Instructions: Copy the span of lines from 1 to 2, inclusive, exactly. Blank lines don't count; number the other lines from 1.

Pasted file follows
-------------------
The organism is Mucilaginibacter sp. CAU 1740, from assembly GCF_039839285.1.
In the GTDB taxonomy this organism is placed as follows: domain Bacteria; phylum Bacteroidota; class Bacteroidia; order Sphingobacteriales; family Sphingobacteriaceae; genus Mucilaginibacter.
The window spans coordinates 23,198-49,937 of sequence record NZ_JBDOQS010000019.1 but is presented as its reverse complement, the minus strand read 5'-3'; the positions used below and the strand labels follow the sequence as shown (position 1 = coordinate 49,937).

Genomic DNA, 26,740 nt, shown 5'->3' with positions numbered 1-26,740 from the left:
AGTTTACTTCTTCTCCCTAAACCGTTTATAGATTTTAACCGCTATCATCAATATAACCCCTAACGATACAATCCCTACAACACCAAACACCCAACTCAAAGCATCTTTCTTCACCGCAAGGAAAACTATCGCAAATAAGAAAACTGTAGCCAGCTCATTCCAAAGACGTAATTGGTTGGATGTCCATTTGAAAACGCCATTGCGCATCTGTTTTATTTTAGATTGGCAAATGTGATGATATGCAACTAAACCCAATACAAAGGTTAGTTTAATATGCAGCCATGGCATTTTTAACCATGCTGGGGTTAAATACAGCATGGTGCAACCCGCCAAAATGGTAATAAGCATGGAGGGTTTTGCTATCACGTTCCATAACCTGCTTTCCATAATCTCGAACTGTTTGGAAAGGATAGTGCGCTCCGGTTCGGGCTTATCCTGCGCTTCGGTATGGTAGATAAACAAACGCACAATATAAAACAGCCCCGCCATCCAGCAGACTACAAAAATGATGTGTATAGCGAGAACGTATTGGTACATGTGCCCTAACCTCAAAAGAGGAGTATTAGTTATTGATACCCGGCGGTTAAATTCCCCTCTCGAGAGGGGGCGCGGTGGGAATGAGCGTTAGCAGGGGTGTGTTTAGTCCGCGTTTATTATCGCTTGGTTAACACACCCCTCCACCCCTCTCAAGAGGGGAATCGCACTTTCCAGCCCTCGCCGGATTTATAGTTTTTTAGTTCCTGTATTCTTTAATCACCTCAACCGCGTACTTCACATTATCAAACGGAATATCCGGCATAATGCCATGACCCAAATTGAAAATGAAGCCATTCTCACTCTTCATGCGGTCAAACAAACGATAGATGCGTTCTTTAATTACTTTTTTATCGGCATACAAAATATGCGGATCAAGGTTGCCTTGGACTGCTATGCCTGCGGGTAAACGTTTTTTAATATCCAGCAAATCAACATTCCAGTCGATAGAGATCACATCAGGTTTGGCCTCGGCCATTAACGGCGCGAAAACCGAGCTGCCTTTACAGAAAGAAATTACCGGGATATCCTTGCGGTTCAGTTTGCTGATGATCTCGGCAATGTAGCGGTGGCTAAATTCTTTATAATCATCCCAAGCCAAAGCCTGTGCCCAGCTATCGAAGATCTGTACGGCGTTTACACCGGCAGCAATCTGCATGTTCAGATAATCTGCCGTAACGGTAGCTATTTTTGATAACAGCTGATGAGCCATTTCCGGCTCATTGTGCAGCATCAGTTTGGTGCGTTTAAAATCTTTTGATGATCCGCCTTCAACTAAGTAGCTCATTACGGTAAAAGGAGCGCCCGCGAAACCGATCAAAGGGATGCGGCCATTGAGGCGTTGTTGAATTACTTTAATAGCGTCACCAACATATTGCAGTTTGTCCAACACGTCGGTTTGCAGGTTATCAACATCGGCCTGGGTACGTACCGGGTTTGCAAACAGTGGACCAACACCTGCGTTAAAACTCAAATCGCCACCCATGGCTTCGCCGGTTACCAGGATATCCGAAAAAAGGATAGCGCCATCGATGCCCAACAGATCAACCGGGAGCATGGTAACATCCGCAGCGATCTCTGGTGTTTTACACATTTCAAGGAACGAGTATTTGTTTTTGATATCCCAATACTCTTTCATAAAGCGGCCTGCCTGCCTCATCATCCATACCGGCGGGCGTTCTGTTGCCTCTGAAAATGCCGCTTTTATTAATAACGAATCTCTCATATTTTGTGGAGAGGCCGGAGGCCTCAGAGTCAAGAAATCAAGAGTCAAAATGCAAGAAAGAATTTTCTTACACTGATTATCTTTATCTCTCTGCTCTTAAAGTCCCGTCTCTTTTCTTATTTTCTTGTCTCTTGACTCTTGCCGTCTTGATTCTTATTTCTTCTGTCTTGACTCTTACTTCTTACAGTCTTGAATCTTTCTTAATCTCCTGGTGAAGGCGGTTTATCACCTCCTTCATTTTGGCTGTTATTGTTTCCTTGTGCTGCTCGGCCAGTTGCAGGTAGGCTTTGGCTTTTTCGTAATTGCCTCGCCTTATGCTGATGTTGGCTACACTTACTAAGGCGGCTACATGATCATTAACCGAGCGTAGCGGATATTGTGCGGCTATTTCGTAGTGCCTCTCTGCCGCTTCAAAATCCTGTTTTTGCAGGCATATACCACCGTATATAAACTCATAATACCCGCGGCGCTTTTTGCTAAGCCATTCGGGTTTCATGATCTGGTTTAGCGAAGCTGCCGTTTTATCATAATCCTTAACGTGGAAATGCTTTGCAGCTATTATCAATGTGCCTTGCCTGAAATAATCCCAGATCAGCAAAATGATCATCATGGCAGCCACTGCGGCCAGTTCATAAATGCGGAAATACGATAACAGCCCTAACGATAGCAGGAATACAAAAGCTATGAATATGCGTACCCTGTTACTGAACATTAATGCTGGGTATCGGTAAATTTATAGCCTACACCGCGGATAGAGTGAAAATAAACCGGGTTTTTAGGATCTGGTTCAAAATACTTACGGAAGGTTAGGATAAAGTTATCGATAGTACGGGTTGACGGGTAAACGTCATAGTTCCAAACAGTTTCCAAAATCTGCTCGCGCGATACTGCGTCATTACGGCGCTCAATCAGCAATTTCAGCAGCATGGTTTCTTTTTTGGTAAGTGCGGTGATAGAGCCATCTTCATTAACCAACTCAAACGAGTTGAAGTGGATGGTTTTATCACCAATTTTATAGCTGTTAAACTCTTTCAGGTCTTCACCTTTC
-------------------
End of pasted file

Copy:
The organism is Mucilaginibacter sp. CAU 1740, from assembly GCF_039839285.1.
In the GTDB taxonomy this organism is placed as follows: domain Bacteria; phylum Bacteroidota; class Bacteroidia; order Sphingobacteriales; family Sphingobacteriaceae; genus Mucilaginibacter.